In-Person Classes More Likely In SC; Details Not Certain
COLUMBIA, S.C. — It looks increasingly likely many South Carolina public school students will return to real classrooms at the end of the summer.
But the details on what those classrooms will look like next school year in the COVID-19 world and even how often students might be inside school buildings is still quite uncertain.
A group of teachers, administrators and other education officials called the AccelerateED Task Force issued a report this week about what should be done with summer school geared toward elementary students to help them catch up with nearly three months away from the classroom.
Summer school should be considered a test run for fall classes and districts should make every effort to teach elementary students in person this summer, said the task force, which was organized by state Education Superintendent Molly Spearman.
They also need to plan thoroughly for a possible disruption of in-person learning if there is a second wave of COVID-19 infections, the report said.
The report recommends 6 feet of social distancing in classrooms and buses. It suggests lunches could be eaten in classrooms with doors propped open when possible to keep children and teachers from touching doors. If recess is allowed, the report said students should wash their hands as soon as returning inside and playground equipment should be immediately disinfected.
But plenty of details are left to local districts like Greenville County, which is the state's largest with 77,000 children or about 10% of all of South Carolina's public schools students.
Earlier this week, the Greenville County Schools Board of Trustees heard about six different fall scheduling options, but made no decision.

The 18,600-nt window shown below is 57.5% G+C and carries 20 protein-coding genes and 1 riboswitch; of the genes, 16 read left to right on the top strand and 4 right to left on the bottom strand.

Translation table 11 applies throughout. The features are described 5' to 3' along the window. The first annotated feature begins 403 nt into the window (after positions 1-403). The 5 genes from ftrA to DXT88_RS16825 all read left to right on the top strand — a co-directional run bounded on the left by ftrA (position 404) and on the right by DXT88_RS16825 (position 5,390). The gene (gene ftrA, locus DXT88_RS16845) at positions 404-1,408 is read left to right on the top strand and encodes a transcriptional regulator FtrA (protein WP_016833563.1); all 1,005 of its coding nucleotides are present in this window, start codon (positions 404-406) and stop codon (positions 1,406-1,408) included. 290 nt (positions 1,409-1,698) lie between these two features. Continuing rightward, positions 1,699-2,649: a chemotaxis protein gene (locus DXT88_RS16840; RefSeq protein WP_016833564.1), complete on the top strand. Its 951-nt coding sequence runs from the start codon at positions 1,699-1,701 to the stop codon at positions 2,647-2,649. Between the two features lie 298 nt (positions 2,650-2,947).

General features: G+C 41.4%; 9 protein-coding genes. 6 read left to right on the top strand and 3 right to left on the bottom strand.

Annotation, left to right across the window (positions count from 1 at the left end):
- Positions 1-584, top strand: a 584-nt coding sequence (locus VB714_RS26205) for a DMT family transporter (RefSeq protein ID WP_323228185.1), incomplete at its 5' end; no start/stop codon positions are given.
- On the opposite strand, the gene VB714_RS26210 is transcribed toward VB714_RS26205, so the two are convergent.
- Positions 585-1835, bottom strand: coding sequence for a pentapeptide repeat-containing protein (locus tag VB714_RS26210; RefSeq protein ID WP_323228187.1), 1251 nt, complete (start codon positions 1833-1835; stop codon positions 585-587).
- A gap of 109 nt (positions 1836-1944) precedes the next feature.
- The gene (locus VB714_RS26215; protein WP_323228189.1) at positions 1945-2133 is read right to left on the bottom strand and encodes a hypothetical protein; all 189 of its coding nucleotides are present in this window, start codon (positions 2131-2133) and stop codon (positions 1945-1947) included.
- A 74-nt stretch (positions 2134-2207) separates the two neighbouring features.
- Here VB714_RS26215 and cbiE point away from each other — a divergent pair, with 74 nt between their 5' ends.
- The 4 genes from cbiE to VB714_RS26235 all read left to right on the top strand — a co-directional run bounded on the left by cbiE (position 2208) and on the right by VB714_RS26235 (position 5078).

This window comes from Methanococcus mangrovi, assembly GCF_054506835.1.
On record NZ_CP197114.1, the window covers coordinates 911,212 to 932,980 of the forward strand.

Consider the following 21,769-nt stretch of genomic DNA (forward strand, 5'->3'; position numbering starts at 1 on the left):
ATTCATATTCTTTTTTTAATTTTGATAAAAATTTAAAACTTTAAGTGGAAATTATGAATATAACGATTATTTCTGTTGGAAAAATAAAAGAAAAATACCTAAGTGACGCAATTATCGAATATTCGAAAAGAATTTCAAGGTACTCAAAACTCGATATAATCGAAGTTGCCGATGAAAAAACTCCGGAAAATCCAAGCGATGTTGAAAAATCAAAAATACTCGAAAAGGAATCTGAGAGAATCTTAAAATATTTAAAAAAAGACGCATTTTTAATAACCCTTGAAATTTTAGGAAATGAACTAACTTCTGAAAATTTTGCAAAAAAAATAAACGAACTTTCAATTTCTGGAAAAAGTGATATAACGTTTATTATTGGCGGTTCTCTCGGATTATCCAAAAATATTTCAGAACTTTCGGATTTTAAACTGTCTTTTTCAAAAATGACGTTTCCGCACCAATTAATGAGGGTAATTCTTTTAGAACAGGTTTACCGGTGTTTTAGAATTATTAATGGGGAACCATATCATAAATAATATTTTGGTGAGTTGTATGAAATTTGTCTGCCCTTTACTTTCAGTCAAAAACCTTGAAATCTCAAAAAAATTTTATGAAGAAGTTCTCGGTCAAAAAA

They ranged from all distance learning, to dividing students in the district into four groups, with separate plans to bring one group in one day a week or two groups in two days a week with Friday as an online learning day. Other suggestions were a regular schedule like before the coronavirus or students in class every day, but attending for fewer hours so teachers could also do online learning for parents not comfortable sending them to school.
The South Carolina School Boards Association surveyed its members. Two-thirds of them supported some kind of split schedule in the fall if social distancing is still recommended.
Only 20% thought online or other out of classroom instruction to end this school year because of COVID-19 was equal to in school teaching and half of them felt schools shouldn't offer a choice of in person or online classes to parents. Some noted the extra work it would put on teachers, according to the survey. About half the state's school board members responded.
More than 82% thought standardized testing should be suspended next year, a position taken by teacher groups as well.
“As all of us work at the massive task of managing education and continuing learning in a period of unprecedented disruption, we should remember what has always been true: every school is different, and every district is different,” association president and Greenville County Schools Board member Chuck Saylors wrote in an opinion piece for newspapers across the state.
Exactly what will happen with fall high school sports is also uncertain. The South Carolina High School League said Thursday that athletes and teams at public schools can begin summer workouts when their district or school allows academic activities on campus. Other states have set their own dates for workouts to begin.
Nearly 10,800 people in South Carolina had tested positive for the coronavirus with at least 470 deaths, the Department of Health and Environmental Control said in its Thursday update.
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